How to contribute

Filing an issue

If you want your issue to be resolved quickly, please include in your issue:

  • Gatsby version, node.js version, OS version
  • The contents of your gatsby-config.js and package.json as well as your gatsby-node.js, gatsby-browser.js gatsby-ssr.js files depending on changes you’ve made there.


Gatsby uses a “monorepo” pattern to manage its many dependencies and relies on lerna and yarn to configure the repository for active development.

You can install the latest version of Gatsby by following these steps:

  • Clone the repo, navigate to its directory.
  • ensure you have the latest version of yarn installed (>= 1.0.2)
  • Install dependencies using yarn run bootstrap in the root of the repo.

The usual contributing steps are:

  • Fork the official repository.
  • Clone your fork: git clone<your-username>/gatsby.git
  • setup up repo and Install dependencies: yarn run bootstrap
  • Make sure tests are passing for you: yarn test
  • Create a topic branch: git checkout -b topics/new-feature-name
  • Run npm run watch from the root of the repo to first do an initial Babel build of all packages and then watch for changes to packages’ source code and compile these changes on-the-fly as you work.
  • Install gatsby-dev-cli globally: yarn global add gatsby-dev-cli
  • Run yarn install in each of the sites you’re testing with.
  • For each of your Gatsby test sites, run the gatsby-dev command there to copy the built files from your cloned copy of Gatsby. It’ll watch for your changes to Gatsby packages and copy them into the site. For more detailed instructions see the gatsby-dev-cli README
  • Add tests and code for your changes.
  • Once you’re done, make sure all tests still pass: yarn test
  • Commit and push to your fork.
  • Create an pull request from your branch.

Contributing to the documentation.

Gatsby, unsurprisingly, uses Gatsby for it’s documentation website.

If you want to add/modify any Gatsby documentation, go to the docs folder on Github and use the file editor to edit and then preview your changes. Github then allows you to commit the change and raise a PR right in the UI. This is the easiest way you can contribute to the project!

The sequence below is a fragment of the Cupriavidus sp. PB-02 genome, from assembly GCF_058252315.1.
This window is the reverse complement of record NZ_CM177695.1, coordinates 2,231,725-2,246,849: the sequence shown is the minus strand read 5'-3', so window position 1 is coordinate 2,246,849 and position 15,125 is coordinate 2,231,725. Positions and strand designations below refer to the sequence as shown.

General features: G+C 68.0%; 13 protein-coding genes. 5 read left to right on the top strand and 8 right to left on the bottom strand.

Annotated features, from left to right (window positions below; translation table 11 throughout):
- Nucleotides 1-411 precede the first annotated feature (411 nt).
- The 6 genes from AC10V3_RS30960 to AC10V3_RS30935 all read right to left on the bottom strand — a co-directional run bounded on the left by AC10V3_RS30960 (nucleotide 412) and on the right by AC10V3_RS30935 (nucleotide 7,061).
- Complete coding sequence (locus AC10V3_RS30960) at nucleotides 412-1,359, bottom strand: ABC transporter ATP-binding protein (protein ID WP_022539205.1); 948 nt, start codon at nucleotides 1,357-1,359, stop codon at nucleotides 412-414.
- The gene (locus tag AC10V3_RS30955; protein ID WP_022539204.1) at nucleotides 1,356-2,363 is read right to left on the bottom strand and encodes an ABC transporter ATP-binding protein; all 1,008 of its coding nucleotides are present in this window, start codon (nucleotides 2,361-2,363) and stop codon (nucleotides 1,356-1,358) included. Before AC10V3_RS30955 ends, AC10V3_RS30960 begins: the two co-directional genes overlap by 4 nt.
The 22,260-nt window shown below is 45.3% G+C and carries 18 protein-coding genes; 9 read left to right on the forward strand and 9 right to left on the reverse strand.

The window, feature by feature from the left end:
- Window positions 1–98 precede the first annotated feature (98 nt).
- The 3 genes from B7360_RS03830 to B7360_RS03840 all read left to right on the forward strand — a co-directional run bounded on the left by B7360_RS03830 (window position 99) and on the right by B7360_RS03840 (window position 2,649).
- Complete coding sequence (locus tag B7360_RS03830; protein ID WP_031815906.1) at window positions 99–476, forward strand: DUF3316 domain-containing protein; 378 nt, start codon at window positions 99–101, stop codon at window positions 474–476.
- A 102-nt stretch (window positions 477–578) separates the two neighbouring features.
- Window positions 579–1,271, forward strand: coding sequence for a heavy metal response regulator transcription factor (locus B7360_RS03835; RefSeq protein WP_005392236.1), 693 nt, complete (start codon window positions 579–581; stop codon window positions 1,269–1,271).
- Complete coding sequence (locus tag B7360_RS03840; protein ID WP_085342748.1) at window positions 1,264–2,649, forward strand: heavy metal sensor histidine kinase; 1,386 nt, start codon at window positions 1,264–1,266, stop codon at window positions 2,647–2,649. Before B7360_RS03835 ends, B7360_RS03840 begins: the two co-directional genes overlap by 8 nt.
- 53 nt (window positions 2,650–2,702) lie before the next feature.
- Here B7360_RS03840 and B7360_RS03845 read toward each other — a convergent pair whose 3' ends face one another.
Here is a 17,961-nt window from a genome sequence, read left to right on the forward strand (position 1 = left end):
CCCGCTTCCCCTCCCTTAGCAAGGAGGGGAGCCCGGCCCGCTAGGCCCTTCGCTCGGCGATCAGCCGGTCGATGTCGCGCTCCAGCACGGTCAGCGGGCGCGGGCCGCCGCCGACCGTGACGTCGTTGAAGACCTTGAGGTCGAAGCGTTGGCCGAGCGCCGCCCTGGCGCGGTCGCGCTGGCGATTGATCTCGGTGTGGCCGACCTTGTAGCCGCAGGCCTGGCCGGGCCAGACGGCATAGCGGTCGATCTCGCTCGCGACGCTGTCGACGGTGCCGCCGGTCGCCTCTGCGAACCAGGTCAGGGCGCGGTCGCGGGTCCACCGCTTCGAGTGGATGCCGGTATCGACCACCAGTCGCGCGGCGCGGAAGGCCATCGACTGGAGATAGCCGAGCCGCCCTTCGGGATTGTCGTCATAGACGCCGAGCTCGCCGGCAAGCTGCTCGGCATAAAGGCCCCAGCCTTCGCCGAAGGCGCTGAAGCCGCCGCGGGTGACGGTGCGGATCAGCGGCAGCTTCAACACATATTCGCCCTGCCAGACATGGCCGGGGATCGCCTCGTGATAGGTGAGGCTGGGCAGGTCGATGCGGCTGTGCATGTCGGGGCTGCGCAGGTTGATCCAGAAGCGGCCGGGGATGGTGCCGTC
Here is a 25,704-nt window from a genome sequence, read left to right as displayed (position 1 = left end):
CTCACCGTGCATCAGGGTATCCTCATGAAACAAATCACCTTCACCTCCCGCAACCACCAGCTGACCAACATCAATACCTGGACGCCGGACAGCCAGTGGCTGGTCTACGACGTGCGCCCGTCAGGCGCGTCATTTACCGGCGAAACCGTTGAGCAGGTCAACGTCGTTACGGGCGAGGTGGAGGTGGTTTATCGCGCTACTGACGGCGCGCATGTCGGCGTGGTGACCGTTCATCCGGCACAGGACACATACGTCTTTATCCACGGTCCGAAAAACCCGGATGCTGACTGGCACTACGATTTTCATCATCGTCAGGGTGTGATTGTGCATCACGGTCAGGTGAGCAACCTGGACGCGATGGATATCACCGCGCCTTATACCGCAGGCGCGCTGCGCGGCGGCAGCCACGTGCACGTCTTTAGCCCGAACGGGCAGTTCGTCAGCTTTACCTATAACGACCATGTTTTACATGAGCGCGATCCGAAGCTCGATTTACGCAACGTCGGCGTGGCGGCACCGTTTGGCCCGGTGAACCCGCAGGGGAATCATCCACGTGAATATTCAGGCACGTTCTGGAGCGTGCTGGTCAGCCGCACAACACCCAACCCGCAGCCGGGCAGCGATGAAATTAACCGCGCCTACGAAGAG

However, if you want to make more changes to the website, that is, change layouts, add sections/pages, follow the steps below. You can then spin up your own instance of the Gatsby website and make/preview your changes before raising a pull request.

  • Clone the repo and navigate to /www
  • Run yarn to install all of the website’s dependencies.
  • Run gatsby develop to preview the website in http://localhost:8000
  • The Markdown files for the documentation live in /docs folder. Make additions or modifications here.
  • Make sure to double check your grammar and capitalise correctly.
  • Commit and push to your fork.
  • Create a pull request from your branch.

Development tools

Redux devtools

Gatsby uses Redux for managing state during development and building. It’s often helpful to see the flow of actions and builtup state for a site you’re working on or if adding new functionality to core. We leverage and to give you use the Redux devtools extension for debugging Gatsby.

To use this, first install redux-devtools-extension in your browser. Then in your Gatsby repo, run npm run remotedev. Then in your site directory run REDUX_DEVTOOLS=true gatsby develop. Depending on your operating system and shell, you may need to modify how you set the REDUX_DEVTOOLS environment variable.

At this point, your site will be sending Redux actions and state to the remote server.

To connect to this, you need to setup the devtools extension to talk to the remote server.

First open the remote devtools.

how to open the redux remote devtools extension

Then click settings along the bottom menu and set the host and port.

how to set the host/port for the remote devtools extension to connect to Gatsby

After this, the devtools extension should connect to the remote server and you’ll see actions start showing up.

gatsby redux remote devtools

Warning!! Lots of buginess. While having this available is extremely helpful, this setup is very buggy and fragile. There is a memory leak in the extension that’s triggered it seems every time you restart the Gatsby development server. Also the extension often, for no apparent reason, just won’t show any actions from the remote server. It’ll also often freeze up. The best solution seems to just be turning everything off and on again. Fixing up these tools would be very helpful for us and many others using these tools if someone wants to take this on!

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